1. Not finding help here? Sign up for a free 30min tutor trial with Chegg Tutors
    Dismiss Notice
Dismiss Notice
Join Physics Forums Today!
The friendliest, high quality science and math community on the planet! Everyone who loves science is here!

Foucault Pendulum

  1. May 8, 2012 #1
    This problem is about the Foucault pendulum. It is a mass, m, attached to a cable that does not restrict the motion. So it is sensitive to centrifugal and coriolis forces.

    The first part states that it has a potential ## V = \frac{m \omega_0^2}{2}(x^2 + y^2)## and to find the force associated with that. To me this is a hint that you are going to use the equation

    ## m \ddot{\vec{r}}= \vec{F} - 2 m \vec{\omega} \times (\vec{\omega} \times \vec{r})-m \vec{\omega}\times\vec{\dot{r}} ##

    The earth rotates at ## \omega## ccw. The pendulum is located at the North pole and the co-ordinate axes are such that x points 90 degrees longitude and y 180 degrees longitude. I don't really understand how this makes a difference.

    I decided that ## \vec{\omega}=\omega \vec{\hat{k}} ## which I am unsure about.

    So for the above equation, since ## \vec{F} = -\nabla V ## and after some computation/approximation, i.e. ## \dot{z} ## is small.

    ## m \ddot{\vec{r}}= \vec{F} - 2 m \vec{\omega} \times (\vec{\omega} \times \vec{r})-m \vec{\omega}\times\vec{\dot{r}} \Rightarrow##

    ## \ddot{x} = \omega_0 x + \omega^2 x + 2\omega \dot{y} ##

    ## \ddot{y} = \omega_0 y + \omega^2 y - 2 \omega \dot{x} ##

    Which seem OK for now.

    Then we're given the hint to use ## \zeta(t) = x(t) + i y(t) ## to simplify things and hopefully turn it into a SHO problem with damping. Multiply the second equation by ##i##

    ## \ddot{x} + i\ddot{y} = \omega_0(x+i y) +\omega^2(x+i y) + 2\omega(\dot{y}-i\dot{x}) ##

    ## \ddot{\zeta} =(\omega_0^2+\omega^2) \zeta - 2\omega i \dot{\zeta} ##

    Then plug in ## \zeta = \exp(\alpha t) ## get ##\alpha= \omega-\sqrt{\omega_0^2-\omega^2}## and from here it doesn't really get anywhere near the answer given.

    First I assume that ##\omega^2 ## is really small.

    ## \zeta(t) = c_1 \exp(i (\omega + \omega_0) t) + c_2 \exp(i \omega - \omega_0)t) ##

    But we are required to show that:

    ## \zeta(t) = e^{-i \omega t}\left[ \zeta(0) \left( \cos(\omega_0 t) + i\frac{\omega }{\omega_0}\sin(\omega_0 t)\right)+\frac{\dot{\zeta(0)}}{\omega} \sin (\omega_0 t) \right] ##

    But I have no idea how to do this. I think that possibly I have made a mistake with the orientation of my axes or the angular velocity components. Any help would be appreciated!
    Last edited: May 8, 2012
  2. jcsd
  3. May 8, 2012 #2
    I don't like bumping but this is the third problem I have posted with hundreds of views and no replies. Any ideas? Need more information?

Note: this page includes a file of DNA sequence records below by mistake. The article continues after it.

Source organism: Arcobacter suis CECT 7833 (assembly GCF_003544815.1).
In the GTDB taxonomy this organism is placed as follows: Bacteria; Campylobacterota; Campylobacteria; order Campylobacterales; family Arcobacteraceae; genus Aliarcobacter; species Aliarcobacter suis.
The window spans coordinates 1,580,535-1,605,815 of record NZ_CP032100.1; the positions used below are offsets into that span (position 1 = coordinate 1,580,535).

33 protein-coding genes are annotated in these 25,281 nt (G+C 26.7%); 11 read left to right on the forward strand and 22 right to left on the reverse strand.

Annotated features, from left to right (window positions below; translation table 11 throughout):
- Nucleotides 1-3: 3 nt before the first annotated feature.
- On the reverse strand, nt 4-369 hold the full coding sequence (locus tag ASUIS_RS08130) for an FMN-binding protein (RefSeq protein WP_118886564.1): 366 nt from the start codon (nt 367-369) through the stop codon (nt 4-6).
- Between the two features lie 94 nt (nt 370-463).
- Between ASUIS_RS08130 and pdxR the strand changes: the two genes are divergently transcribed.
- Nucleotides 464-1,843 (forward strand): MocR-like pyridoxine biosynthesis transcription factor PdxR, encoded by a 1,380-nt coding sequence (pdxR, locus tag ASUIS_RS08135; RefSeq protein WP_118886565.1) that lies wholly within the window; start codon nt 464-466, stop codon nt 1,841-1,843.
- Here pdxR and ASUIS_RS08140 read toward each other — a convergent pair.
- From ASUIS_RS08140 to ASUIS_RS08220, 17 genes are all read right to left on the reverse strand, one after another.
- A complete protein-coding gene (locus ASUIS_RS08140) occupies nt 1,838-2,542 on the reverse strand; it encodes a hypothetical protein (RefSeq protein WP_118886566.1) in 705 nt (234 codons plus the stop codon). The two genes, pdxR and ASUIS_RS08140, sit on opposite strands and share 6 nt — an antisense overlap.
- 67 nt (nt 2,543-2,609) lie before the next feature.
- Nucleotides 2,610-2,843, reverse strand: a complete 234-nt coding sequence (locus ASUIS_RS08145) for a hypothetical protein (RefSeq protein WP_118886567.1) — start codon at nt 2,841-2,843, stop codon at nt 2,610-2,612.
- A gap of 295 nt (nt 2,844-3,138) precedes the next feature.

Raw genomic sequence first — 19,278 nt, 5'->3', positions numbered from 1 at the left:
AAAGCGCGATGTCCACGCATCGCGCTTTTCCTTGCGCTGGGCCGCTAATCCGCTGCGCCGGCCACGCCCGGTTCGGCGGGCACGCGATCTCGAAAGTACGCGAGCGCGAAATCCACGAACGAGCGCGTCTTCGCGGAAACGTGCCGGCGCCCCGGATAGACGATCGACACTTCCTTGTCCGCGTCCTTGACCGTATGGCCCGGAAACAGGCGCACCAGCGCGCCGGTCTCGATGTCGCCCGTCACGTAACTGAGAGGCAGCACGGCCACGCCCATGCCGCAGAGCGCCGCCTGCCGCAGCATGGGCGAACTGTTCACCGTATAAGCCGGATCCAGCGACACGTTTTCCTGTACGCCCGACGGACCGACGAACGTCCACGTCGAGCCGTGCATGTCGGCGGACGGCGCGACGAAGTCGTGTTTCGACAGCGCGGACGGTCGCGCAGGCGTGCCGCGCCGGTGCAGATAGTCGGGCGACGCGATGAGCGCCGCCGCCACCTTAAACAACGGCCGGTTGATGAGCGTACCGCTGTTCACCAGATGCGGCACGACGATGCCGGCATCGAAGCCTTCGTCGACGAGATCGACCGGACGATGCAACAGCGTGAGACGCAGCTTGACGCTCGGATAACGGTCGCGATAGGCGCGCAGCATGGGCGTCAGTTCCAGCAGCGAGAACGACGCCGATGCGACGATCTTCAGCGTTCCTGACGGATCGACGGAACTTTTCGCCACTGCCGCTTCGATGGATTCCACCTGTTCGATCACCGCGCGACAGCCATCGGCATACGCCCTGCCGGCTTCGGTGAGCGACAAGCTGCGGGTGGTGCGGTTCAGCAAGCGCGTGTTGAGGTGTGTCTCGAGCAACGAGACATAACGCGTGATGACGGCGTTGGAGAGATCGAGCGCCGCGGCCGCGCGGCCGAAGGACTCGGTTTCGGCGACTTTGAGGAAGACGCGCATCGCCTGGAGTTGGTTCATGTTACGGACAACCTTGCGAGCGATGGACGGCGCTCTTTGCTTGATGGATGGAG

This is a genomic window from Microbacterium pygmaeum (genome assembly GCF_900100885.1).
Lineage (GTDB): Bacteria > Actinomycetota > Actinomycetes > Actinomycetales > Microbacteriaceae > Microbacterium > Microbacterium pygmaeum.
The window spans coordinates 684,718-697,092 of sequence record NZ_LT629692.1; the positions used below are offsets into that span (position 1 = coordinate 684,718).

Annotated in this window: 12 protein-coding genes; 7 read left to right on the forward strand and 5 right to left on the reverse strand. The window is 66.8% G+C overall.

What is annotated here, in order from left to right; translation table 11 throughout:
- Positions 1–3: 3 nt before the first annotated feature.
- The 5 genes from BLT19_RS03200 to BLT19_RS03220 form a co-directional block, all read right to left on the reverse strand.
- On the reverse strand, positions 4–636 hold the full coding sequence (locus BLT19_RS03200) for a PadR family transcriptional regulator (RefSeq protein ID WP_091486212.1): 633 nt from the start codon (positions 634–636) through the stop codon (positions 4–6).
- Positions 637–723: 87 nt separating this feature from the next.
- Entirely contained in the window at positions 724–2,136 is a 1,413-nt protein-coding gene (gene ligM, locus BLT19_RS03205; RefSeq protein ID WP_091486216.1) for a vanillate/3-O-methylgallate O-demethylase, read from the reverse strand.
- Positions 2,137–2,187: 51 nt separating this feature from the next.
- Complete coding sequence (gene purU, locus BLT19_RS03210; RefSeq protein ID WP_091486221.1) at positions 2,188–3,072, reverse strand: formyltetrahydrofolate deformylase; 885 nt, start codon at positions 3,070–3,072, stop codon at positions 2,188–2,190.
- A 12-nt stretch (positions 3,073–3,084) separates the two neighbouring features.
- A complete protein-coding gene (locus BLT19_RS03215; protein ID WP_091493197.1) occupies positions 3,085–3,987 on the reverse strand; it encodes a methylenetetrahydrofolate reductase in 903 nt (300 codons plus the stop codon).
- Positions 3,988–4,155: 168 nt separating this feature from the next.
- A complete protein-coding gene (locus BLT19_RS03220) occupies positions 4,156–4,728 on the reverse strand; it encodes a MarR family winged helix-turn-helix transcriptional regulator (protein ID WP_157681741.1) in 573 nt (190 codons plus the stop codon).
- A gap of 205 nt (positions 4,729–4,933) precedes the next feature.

4. May 11, 2012 #3


    User Avatar
    Gold Member

    I suggest you check out Joe Wolfe's derivation of the foucault pendulum precession

    Like in the hints you've been given Joe Wolfe uses complex number notation to express the two coupled differential equations as a single equation. (In fact, I suspect the hints you've been given were inspired by that very derivation.)
    By comparing you may well find where you go awry.

    Joe Wolfe's derivation is for the more general case of any latitude. For the polar pendulum case the equations are simpler.

    Some general remarks.
    A frictionless pendulum will have an equation of motion that is a function of position and acceleration, but no term with velocity.
    When friction is approximated as proportional to velocity then the equation of motion will include a term with velocity.

    The two coupled equations (of motion) of a foucault pendulum have likewise a term with velocity. (But in the foucault pendulum case the associated acceleration is at right angles to the velocity vector.)
    Last edited: May 11, 2012
  5. May 12, 2012 #4
    Our solutions are identical up until the point where

    ## \ddot{\zeta} + 2i \omega \dot{\zeta } +\omega^2 \zeta = 0 ##

    But I have no idea how to get to the final answer.
  6. May 12, 2012 #5


    User Avatar
    Gold Member

    As it turns out that was not good advice at all.
    The last expressions on that page are messed up terribly.

    I will use the following notation: the uppercase Omega (Ω) for the angular velocity of the Earth, and the lowercase omega (ω) for the period of the pendulum.

    ## \ddot{\zeta} + 2i \Omega \dot{\zeta } +\omega^2 \zeta = 0 ##

    In the case where Ω=0 the equation reduces to the equation of motion for a pendulum with natural frequency ω.

    In the above equation of motion only the Coriolis term is a function of the Earth's angular velocity. The term with ω squared relates to the period of the pendulum.

    As to the final form you want/need to arrive at:
    Clearly that has been elaborated to explicitly include starting conditions.
    That expression becomes simpler for the case of releasing the pendulum parallel to the y-axis, and with zero initial velocity.

    I haven't checked whether there are mistakes in that expression. I guess you shouldn't rely on it. If there are mistakes in it you'll have to find the correct form.

    For comparison material I guess you need to dig around. Maybe with combinations of search terms such as 'foucault pendulum' 'derivation' 'complex', to try and find other derivations that use this method of casting the equation in complex number notation.
    Last edited: May 12, 2012
  7. May 18, 2012 #6
    I don't really understand how to put the initial conditions in and get that final answer.
Know someone interested in this topic? Share this thread via Reddit, Google+, Twitter, or Facebook

Similar Discussions: Foucault Pendulum
  1. A Pendulum (Replies: 8)

  2. Quantum pendulum (Replies: 8)